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A8 Friday, April 26, 2013 - The Morning Star


Inform yourself, and vote

Ian Jensen – Publisher Glenn Mitchell – Managing Editor

4407 - 25th Ave. Vernon, B.C. V1T 1P5

The North Okanagan’s Community Newspaper Published Sunday, Wednesday, Friday The Morning Star, founded in 1988 as an independent community newspaper, is published each Sunday, Wednesday and Friday morning. Submissions are welcome but we cannot accept responsibility for unsolicited material including manuscripts and pictures which should be accompanied by a stamped, self-addressed envelope. EnTIRE ConTEnTS © 1988 MoRnInG STAR PuBLICATIonS LTd. ALL RIGhTS RESERVEd

Switchboard: 250-545-3322 E-Mail: Web site: Mailing Address: 4407-25th Ave., Vernon, B.C., V1T 1P5 Fax: 250-542-1510

Publisher Ian Jensen 250-550-7906

Managing Editor

Glenn Mitchell 250-550-7920


Body injuries

f I was a professional athlete, I would be diagnosed the same as Vancouver Canucks goalie Cory Schneider. I have a body injury. In my case, I have no problems about being open and honest with my ailments. My shoulders hurt. My hamstrings hurt. My back hurts. My left hip hurts. The fourth toe on my right foot always feels like it’s asleep. Sometimes even what hair I have left on the top of my head hurts. But what’s ailing Schneider is, of course, a mystery. It was announced Wednesday by head coach Alain Vigneault that Schneider, the Canucks Roger Knox No. 1 goalie, suffered an injury in a win Monday over arch-nemesis Chicago, and would not start Thursday at home against Anaheim. All Vigneault would say is that Schneider had a body injury and is listed as “day-to-day.” Canucks beat reporters, sharp people that they are, pressed Vigneault. “Is it upper body or lower body?” Vigneault bit his upper lip before finally cracking into laughter. “Body,” he said. “That’s all you’re going to get.” Vigneault was not going to diagnose what was actually wrong with Schneider (nor would his teammates divulge what happened Monday) because this is the so-called unwritten code in hockey. God forbid you should tell a reporter or the fans that pay the exorbitant ticket prices the exact extent of an injury. Such news, if leaked, could apparently give the next opponent an incredible advantage. If memory serves, this upper- and lowerbody nonsense started with an injury to some key player during the Stanley Cup playoffs. It has since carried over into training camp and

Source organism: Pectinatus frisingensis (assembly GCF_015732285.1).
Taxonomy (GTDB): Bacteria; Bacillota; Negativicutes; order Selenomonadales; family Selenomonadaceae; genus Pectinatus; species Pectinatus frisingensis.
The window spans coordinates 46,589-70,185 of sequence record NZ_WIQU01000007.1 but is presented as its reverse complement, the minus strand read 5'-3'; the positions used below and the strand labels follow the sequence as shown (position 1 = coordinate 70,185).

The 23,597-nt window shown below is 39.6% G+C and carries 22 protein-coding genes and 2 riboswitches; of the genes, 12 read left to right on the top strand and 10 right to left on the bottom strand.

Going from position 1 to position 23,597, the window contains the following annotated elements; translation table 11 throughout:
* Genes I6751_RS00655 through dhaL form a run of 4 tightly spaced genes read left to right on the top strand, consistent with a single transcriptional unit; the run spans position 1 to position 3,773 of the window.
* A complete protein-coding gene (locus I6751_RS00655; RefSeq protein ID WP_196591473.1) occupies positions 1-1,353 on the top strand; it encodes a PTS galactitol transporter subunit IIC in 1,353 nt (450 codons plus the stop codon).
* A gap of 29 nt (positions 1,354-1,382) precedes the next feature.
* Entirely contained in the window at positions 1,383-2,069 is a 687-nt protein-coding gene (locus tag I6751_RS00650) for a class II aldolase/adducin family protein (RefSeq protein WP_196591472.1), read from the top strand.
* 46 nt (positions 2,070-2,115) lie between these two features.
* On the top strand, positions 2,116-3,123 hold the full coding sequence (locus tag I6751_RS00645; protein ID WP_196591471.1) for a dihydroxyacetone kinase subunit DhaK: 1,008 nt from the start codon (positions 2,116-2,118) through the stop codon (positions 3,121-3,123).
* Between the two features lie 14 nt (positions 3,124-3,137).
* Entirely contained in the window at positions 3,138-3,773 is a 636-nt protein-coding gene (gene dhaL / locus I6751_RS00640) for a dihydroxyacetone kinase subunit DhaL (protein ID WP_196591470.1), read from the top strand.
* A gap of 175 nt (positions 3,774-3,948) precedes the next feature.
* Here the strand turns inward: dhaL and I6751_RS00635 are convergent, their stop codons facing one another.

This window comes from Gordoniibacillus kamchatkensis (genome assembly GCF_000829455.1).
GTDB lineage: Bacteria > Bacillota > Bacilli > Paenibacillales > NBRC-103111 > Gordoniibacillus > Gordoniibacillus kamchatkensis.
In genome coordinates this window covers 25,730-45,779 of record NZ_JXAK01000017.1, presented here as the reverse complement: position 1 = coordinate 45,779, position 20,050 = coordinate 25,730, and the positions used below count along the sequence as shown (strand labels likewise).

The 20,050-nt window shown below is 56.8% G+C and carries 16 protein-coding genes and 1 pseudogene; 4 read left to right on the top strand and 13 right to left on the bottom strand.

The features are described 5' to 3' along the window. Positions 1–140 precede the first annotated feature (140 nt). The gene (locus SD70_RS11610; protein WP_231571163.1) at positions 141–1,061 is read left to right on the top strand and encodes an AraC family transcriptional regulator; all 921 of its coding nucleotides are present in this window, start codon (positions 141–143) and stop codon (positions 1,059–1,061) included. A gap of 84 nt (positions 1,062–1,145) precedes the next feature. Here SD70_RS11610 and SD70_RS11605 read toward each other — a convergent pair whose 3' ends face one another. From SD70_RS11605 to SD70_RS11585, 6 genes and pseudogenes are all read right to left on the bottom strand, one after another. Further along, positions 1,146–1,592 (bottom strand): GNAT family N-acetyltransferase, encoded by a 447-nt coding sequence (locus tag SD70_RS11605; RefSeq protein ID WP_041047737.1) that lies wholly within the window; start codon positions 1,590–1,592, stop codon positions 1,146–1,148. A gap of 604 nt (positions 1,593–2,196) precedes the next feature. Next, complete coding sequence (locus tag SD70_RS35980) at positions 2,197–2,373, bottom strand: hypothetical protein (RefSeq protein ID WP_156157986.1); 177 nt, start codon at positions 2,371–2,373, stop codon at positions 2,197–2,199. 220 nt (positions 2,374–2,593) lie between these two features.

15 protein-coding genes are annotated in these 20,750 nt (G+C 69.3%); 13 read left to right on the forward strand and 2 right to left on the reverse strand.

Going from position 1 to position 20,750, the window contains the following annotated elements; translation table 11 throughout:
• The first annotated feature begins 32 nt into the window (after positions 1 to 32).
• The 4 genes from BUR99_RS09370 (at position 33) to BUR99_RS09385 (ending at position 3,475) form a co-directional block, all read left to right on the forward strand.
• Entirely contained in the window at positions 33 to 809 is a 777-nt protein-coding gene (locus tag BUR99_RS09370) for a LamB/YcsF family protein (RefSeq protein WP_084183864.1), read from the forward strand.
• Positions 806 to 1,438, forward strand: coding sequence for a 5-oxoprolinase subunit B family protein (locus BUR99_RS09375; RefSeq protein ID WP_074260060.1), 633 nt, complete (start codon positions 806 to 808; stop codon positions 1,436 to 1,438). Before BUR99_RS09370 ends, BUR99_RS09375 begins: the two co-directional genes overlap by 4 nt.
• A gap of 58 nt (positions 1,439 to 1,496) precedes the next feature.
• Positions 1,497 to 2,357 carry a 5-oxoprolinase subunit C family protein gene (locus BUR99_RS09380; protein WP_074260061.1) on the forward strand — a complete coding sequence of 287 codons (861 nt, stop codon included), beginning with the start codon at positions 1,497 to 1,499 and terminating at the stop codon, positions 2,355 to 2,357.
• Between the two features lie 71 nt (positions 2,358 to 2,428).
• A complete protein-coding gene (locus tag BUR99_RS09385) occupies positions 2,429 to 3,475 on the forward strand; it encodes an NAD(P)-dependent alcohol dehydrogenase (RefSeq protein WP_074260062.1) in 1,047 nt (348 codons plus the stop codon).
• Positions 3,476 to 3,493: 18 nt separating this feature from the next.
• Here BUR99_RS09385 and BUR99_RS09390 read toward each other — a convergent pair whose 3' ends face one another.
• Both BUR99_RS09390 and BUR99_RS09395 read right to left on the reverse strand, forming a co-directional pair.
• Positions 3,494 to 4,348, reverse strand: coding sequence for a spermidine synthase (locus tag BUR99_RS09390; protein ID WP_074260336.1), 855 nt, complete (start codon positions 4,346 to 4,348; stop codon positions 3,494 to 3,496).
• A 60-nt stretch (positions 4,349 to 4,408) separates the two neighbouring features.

At rAndoM

Circulation Manager Tammy Stelmachowich 250-550-7901 Creative Co-ordinator Michelle Snelgrove Accounts Manager Brenda Burgess Classified Supervisor Carol Williment 250-550-7900 Editorial Staff Graeme Corbett Kristin Froneman Roger Knox Kevin Mitchell Katherine Mortimer Richard Rolke Jennifer Smith Lisa VanderVelde

550-7903 550-7923 550-7922 550-7902 550-7924 550-7921 550-7913 550-7909